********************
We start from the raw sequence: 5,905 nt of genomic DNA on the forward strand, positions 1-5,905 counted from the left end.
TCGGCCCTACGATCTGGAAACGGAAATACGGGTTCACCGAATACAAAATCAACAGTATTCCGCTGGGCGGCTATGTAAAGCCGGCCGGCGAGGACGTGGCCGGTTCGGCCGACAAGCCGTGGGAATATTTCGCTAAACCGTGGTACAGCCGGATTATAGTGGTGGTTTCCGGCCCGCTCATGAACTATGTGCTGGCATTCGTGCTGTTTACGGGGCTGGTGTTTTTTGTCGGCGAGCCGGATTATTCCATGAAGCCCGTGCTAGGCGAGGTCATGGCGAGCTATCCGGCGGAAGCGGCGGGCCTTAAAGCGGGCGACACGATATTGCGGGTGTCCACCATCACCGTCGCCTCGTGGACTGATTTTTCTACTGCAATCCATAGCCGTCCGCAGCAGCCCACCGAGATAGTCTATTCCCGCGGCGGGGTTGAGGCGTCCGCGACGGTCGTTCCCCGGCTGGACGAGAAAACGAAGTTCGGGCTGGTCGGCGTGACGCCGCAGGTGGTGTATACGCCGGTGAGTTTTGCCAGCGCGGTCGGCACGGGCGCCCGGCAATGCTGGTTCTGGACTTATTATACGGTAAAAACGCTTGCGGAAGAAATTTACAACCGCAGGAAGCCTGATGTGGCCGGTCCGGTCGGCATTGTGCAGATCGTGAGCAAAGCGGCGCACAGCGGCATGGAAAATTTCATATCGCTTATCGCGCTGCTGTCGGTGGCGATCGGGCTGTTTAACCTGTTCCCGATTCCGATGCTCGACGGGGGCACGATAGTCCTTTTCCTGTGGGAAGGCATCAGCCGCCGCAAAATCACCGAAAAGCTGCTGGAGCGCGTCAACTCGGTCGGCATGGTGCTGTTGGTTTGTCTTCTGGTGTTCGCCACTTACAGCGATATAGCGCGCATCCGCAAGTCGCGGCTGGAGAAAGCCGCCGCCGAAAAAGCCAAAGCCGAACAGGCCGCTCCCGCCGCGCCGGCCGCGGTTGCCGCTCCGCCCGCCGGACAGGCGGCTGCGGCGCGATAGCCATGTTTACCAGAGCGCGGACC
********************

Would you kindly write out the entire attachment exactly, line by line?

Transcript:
We start from the raw sequence: 5,905 nt of genomic DNA on the forward strand, positions 1-5,905 counted from the left end.
TCGGCCCTACGATCTGGAAACGGAAATACGGGTTCACCGAATACAAAATCAACAGTATTCCGCTGGGCGGCTATGTAAAGCCGGCCGGCGAGGACGTGGCCGGTTCGGCCGACAAGCCGTGGGAATATTTCGCTAAACCGTGGTACAGCCGGATTATAGTGGTGGTTTCCGGCCCGCTCATGAACTATGTGCTGGCATTCGTGCTGTTTACGGGGCTGGTGTTTTTTGTCGGCGAGCCGGATTATTCCATGAAGCCCGTGCTAGGCGAGGTCATGGCGAGCTATCCGGCGGAAGCGGCGGGCCTTAAAGCGGGCGACACGATATTGCGGGTGTCCACCATCACCGTCGCCTCGTGGACTGATTTTTCTACTGCAATCCATAGCCGTCCGCAGCAGCCCACCGAGATAGTCTATTCCCGCGGCGGGGTTGAGGCGTCCGCGACGGTCGTTCCCCGGCTGGACGAGAAAACGAAGTTCGGGCTGGTCGGCGTGACGCCGCAGGTGGTGTATACGCCGGTGAGTTTTGCCAGCGCGGTCGGCACGGGCGCCCGGCAATGCTGGTTCTGGACTTATTATACGGTAAAAACGCTTGCGGAAGAAATTTACAACCGCAGGAAGCCTGATGTGGCCGGTCCGGTCGGCATTGTGCAGATCGTGAGCAAAGCGGCGCACAGCGGCATGGAAAATTTCATATCGCTTATCGCGCTGCTGTCGGTGGCGATCGGGCTGTTTAACCTGTTCCCGATTCCGATGCTCGACGGGGGCACGATAGTCCTTTTCCTGTGGGAAGGCATCAGCCGCCGCAAAATCACCGAAAAGCTGCTGGAGCGCGTCAACTCGGTCGGCATGGTGCTGTTGGTTTGTCTTCTGGTGTTCGCCACTTACAGCGATATAGCGCGCATCCGCAAGTCGCGGCTGGAGAAAGCCGCCGCCGAAAAAGCCAAAGCCGAACAGGCCGCTCCCGCCGCGCCGGCCGCGGTTGCCGCTCCGCCCGCCGGACAGGCGGCTGCGGCGCGATAGCCATGTTTACCAGAGCGCGGACC